It is really good to be back with you and to start being part of the life of the Church once again. I have found the last few months intensely frustrating being unable to do things that should be easy.
I won’t go into details but many of you know that last year was one of the hardest of my life. Losing both parents in such a short amount of time is difficult for anyone. But when there is already pain and hurt in those relationships the fallout can be magnified. I have found my self in a place of emotional instability and have had to be very intentional in dealing with the things that have been thrown up by the passed year.
I am learning that our emotions are a complex thing and that the fallout of our past can have some difficult and devastating effects far into our present
Our epistle reading today, as we begin the journey of Lent together, brings this home is a big way. Our whole human condition is summed up by Paul as he traces all the suffering in the world, all the hardship and pain and death back to the actions of Adam. To that initial rebellion of humankind against God.
In the Church we often get accused of teaching people that we are all guilty sinners, dirty and unclean. I’m not sure this teaching comes from because surely the very purpose of Jesus’ mission on earth was to bring redemption for humanity. To allow us to live free and guilt less.
You may have seen this photo that is doing the rounds. It originated from our favourite Atheist Richard Dawkins:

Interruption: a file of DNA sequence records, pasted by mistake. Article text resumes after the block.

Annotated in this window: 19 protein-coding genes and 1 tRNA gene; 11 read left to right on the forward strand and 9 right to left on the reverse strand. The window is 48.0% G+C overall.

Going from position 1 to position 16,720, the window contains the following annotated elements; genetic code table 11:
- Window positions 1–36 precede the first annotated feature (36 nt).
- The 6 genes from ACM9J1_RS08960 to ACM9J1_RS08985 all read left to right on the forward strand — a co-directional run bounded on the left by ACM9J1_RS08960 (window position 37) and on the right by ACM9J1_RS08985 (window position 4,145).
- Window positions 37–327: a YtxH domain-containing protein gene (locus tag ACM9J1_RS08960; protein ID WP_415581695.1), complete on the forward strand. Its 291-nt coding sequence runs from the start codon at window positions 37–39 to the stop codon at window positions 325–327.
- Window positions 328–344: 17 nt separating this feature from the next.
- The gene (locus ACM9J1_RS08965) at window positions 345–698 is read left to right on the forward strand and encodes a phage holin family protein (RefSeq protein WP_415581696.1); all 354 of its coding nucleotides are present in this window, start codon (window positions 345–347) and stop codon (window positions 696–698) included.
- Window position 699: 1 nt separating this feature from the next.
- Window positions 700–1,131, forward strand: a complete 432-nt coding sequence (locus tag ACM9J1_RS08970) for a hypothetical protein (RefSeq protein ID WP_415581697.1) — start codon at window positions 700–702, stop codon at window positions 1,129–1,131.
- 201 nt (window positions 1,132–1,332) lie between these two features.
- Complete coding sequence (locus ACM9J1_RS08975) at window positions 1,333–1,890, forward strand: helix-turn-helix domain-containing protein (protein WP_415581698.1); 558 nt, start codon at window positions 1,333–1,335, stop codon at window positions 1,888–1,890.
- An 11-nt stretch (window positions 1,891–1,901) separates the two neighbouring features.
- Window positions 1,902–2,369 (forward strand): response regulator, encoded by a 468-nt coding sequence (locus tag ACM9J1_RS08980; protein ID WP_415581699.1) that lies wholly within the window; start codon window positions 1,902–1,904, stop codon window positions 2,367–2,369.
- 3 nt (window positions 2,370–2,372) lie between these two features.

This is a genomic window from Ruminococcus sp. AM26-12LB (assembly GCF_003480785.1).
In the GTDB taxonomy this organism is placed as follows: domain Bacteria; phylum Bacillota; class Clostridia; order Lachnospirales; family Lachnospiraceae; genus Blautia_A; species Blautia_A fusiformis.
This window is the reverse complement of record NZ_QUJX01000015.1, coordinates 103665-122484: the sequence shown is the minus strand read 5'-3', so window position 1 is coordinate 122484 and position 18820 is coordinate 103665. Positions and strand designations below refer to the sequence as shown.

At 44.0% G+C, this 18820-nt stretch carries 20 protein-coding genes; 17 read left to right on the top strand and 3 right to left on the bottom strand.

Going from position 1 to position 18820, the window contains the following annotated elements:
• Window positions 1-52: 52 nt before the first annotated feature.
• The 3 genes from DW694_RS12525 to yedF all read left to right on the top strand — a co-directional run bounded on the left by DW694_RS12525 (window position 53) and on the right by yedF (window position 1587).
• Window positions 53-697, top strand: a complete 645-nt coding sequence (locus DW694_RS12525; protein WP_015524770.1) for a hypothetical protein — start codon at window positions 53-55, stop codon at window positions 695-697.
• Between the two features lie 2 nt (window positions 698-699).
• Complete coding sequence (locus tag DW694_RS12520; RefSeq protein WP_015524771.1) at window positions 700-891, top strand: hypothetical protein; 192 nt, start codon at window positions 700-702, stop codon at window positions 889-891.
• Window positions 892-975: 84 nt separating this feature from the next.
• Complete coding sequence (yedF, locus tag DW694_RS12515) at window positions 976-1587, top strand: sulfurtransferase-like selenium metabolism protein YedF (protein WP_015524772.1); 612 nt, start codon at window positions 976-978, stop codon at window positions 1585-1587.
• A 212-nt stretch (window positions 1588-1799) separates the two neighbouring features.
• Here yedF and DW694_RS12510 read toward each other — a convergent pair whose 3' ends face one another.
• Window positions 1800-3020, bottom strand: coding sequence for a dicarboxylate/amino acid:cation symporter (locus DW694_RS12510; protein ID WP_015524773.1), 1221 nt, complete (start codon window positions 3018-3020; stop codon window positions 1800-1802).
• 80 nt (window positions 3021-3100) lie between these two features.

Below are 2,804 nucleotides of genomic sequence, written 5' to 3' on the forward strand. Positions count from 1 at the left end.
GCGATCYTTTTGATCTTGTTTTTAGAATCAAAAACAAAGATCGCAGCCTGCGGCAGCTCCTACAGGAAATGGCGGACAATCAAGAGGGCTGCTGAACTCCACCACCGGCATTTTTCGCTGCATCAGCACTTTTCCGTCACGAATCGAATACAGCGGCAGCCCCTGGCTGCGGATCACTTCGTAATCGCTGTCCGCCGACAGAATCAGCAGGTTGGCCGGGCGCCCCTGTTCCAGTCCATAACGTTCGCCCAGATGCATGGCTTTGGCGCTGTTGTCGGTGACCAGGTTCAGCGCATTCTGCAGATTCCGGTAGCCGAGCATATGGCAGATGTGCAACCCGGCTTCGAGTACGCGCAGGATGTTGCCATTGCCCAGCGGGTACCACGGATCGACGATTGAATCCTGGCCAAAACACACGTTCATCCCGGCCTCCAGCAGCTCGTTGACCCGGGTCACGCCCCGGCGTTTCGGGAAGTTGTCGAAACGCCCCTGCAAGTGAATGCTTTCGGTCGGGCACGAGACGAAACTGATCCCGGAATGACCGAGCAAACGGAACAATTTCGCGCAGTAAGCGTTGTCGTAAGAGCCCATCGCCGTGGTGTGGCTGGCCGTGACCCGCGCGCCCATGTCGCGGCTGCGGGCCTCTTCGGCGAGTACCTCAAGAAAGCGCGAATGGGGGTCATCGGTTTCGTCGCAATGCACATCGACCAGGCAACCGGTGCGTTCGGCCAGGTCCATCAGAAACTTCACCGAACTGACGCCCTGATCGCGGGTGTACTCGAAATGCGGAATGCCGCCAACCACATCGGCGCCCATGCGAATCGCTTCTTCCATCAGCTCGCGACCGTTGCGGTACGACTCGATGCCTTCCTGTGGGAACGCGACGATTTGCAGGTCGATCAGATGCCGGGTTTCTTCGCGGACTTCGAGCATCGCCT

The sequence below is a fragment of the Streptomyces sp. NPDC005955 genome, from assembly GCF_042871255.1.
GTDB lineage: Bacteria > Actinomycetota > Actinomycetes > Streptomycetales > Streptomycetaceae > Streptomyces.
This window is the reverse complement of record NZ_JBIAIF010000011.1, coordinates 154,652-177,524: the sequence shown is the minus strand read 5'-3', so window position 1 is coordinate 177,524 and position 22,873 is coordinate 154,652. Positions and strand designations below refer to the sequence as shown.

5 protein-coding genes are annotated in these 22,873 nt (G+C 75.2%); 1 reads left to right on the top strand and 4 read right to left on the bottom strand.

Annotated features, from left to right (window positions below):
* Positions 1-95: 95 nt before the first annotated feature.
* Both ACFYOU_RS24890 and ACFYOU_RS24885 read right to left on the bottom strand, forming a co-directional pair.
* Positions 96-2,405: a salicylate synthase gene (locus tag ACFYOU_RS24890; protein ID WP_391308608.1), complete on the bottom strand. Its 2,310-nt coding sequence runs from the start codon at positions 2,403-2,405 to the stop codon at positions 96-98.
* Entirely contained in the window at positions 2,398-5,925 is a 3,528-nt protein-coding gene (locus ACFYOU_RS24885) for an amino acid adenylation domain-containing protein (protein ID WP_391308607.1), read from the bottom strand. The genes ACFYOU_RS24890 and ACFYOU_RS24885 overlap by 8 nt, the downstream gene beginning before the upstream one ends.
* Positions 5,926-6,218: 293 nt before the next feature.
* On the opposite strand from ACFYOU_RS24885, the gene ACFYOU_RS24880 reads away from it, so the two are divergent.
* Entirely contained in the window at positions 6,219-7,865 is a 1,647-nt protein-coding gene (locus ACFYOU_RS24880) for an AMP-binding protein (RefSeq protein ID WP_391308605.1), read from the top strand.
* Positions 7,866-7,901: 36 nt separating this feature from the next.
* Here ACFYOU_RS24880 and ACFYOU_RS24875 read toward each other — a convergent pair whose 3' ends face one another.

I have a lot of issues with this picture and I’ll clarify this another time. But essentially what Dawkins is doing here is setting up a straw-man, a pastiche of religion, and a fairly clichéd one at that.
Because the idea of faith as a morose guilt inducing dogma is one of mid 20th Century hyperbole. It’s a caricature drawn up by a culture that was forced into religion instead of led to discover faith. It’s a convent school, Sunday School weary rebellion from a generation that was told to act in a certain way without being introduced to the one who enables us to change.
And the Church has been complicit in this because of the limitations of our language. We do, I myself have used some of these words to describe the human condition: Broken, Flawed, Sinful, Weak.
Because we are broken, flawed, sinful, weak – but we are also redeemed, loved, valuable and saved. As we approach the glorious time that is Easter we are reminded of the truth in v18
Yes, Adam’s one sin brings condemnation for everyone, but Christ’s one act of righteousness brings a right relationship with God and new life for everyone.
You and I are able to have a right relationship with God – not because we have earned it, not because we are worthy but because of Christ’s act of righteousness. It doesn’t matter how good we are – we have all fallen short and yet Jesus choose to redeem us anyway.
If I have realised anything over the last few month it is how grateful I am for that relationship with God.
For 40 days and nights Jesus was in the wilderness – time spent apart. Time to face his deepest doubts and temptation. A time of testing. Was he strong enough to endure what was to come – did he trust his God. Lent for us is an opportunity to look at who we are before God. Where in life do I rely on my own strength and not Gods, who do I wear a mask to and with who am I real, is Jesus my saviour in my heart or just on my lips.
Lent is a time to face our doubts – not to shy away from them. Its a time to acknowledge that we are all broken, flawed – but that Jesus resisted temptation, and chose to fulfil the act of righteousness that triumphed over sin and death.
This lent look in the mirror – be vulnerable to who you real are and be thankful for the amazing gift of life that Jesus has given you. Amen.
NB. A response to the Dawkin’s Foundation image can be found here: Why Dawkin’s should know better.